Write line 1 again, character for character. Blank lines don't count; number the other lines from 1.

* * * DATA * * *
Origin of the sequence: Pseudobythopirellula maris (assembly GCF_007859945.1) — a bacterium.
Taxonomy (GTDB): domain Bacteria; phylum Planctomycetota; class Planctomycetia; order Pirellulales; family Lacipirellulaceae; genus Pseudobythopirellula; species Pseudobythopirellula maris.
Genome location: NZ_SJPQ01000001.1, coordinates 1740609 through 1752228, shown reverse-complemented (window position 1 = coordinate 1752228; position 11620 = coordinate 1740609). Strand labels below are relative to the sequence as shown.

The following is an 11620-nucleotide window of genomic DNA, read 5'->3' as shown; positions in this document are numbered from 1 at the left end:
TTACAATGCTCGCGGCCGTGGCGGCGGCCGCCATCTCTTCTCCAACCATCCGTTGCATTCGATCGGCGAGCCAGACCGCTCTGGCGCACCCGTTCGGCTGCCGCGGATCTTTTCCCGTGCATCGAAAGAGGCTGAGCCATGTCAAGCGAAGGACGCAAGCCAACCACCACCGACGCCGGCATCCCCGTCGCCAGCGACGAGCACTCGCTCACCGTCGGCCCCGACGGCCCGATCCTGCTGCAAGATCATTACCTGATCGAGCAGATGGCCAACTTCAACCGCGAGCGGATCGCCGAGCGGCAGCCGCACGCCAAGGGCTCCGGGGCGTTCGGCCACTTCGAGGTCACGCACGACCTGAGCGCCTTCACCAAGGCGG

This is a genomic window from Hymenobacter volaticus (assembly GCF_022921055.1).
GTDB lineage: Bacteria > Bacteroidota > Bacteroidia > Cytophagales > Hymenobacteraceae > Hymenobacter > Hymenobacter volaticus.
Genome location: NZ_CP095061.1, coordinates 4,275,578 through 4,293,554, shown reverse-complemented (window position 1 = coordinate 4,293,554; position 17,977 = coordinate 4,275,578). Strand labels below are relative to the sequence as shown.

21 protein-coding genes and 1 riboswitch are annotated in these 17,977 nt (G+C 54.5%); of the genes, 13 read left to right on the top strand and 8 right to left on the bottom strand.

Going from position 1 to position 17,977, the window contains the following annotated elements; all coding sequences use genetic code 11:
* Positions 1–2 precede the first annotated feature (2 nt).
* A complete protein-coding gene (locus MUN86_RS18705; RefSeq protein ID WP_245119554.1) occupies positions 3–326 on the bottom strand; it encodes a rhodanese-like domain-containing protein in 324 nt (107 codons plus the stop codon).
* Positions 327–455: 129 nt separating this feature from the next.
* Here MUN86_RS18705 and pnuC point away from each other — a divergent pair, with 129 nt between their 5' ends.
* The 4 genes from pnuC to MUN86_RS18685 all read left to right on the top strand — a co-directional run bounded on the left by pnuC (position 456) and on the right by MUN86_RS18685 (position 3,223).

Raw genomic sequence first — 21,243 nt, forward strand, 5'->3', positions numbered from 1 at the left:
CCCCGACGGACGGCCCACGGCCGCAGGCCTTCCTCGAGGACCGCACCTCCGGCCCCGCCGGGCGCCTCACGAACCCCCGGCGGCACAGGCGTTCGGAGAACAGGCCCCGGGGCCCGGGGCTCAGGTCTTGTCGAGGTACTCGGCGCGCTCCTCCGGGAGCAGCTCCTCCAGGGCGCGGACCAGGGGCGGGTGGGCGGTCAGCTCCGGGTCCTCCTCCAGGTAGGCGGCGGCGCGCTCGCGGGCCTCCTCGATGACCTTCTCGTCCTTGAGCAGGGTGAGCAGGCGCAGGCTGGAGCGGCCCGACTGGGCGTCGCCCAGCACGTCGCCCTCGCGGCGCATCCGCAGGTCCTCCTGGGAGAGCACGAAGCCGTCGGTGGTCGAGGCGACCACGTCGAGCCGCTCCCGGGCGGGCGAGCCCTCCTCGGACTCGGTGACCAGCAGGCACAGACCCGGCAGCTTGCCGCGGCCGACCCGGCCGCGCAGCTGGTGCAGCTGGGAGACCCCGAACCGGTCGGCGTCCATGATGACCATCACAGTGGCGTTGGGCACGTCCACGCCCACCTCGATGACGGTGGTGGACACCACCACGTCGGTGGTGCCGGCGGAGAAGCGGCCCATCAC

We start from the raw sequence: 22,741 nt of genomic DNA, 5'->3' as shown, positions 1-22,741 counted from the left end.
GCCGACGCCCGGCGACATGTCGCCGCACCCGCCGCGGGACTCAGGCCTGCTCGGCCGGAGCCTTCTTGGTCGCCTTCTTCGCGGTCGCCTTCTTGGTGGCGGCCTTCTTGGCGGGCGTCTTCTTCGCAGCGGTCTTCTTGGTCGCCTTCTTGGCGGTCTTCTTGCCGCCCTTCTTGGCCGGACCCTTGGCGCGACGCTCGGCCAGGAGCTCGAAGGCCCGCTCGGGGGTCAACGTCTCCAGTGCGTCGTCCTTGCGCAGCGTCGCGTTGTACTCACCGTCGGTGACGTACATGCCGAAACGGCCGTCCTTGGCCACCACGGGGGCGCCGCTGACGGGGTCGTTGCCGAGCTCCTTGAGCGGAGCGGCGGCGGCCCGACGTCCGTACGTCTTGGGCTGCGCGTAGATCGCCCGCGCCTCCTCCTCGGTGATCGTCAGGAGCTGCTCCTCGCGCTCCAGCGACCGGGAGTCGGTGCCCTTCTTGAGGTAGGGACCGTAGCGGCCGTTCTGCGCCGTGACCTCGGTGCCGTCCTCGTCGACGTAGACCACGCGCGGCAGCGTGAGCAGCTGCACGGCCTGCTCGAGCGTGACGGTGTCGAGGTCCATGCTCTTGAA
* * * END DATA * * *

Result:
Origin of the sequence: Pseudobythopirellula maris (assembly GCF_007859945.1) — a bacterium.